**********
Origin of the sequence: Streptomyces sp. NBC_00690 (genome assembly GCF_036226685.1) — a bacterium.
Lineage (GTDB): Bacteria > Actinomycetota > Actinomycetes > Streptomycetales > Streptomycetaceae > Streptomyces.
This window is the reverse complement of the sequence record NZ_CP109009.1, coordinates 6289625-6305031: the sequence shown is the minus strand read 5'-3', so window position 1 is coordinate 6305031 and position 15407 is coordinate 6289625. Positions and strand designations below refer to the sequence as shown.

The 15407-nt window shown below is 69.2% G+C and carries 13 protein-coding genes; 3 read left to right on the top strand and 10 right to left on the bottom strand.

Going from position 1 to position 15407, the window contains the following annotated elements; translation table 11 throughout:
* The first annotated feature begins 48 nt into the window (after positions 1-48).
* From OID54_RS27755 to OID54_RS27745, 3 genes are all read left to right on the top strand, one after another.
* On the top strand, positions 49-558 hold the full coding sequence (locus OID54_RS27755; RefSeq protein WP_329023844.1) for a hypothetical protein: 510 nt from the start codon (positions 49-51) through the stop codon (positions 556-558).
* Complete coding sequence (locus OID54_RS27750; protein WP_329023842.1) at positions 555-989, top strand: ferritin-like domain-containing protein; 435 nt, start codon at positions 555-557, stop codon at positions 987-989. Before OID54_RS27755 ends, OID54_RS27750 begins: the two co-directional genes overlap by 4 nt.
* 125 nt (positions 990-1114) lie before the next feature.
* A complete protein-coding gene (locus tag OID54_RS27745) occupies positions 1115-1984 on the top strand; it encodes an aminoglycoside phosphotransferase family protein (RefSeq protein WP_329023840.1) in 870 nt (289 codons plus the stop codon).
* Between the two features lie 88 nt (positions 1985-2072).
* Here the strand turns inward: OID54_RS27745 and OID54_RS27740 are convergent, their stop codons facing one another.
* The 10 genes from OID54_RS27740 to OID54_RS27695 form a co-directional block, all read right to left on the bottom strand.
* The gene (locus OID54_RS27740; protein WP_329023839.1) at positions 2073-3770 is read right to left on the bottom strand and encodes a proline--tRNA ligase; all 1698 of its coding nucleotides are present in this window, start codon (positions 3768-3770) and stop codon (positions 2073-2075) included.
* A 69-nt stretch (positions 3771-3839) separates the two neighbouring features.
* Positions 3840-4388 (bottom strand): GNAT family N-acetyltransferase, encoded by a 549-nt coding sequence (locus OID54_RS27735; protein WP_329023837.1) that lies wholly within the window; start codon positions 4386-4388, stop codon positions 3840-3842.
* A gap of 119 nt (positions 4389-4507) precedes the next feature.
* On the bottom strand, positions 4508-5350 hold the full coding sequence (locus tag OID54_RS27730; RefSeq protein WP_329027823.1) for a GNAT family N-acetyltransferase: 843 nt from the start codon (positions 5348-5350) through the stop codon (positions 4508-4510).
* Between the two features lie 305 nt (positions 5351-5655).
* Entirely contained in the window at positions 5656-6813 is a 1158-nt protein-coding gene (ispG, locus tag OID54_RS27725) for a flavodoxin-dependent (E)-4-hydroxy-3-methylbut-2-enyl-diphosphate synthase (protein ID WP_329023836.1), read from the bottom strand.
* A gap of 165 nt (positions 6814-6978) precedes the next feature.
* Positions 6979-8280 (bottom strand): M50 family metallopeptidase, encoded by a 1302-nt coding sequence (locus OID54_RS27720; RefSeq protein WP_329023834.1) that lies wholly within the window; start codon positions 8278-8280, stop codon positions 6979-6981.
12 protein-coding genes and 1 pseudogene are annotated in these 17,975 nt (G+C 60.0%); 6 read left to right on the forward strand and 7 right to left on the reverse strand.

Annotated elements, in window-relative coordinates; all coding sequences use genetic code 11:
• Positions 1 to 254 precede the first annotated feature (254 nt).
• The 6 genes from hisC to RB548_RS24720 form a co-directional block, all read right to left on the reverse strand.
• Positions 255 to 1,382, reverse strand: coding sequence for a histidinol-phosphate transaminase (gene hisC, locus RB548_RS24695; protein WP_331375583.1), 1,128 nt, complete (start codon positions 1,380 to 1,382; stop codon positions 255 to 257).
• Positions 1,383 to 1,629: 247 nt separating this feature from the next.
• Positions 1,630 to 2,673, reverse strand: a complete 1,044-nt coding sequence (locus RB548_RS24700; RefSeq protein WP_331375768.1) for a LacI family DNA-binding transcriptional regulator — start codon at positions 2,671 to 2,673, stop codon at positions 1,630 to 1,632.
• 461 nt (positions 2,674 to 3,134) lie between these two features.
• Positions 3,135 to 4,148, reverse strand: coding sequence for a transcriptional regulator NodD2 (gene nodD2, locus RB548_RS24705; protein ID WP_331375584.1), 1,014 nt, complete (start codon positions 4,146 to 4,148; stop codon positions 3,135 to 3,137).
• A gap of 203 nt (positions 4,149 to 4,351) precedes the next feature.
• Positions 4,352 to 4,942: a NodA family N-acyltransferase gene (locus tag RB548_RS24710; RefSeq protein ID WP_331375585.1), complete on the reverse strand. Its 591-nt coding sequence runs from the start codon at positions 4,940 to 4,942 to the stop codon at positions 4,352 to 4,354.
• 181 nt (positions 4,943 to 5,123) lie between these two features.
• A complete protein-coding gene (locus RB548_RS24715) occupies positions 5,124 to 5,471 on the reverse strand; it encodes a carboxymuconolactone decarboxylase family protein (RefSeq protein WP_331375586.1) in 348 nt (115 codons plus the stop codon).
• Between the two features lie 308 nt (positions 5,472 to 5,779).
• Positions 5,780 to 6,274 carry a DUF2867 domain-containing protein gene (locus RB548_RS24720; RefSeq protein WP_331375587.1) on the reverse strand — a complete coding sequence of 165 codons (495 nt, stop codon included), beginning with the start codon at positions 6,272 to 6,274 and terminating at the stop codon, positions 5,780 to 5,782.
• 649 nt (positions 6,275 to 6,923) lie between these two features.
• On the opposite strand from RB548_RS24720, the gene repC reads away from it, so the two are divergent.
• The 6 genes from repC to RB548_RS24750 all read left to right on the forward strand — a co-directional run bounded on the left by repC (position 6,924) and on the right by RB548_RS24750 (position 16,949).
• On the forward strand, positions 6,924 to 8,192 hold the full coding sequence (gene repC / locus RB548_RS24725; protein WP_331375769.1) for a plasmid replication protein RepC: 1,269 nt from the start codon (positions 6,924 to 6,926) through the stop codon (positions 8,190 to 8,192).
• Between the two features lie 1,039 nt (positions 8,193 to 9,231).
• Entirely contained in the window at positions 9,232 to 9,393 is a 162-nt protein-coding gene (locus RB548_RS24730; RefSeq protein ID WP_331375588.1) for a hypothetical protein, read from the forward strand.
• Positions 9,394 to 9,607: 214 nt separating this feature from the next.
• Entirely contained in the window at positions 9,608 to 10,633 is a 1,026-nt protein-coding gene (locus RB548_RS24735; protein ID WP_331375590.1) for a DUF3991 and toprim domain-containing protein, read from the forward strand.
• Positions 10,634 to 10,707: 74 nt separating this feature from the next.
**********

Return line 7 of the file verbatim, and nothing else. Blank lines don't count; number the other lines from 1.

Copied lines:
* From OID54_RS27755 to OID54_RS27745, 3 genes are all read left to right on the top strand, one after another.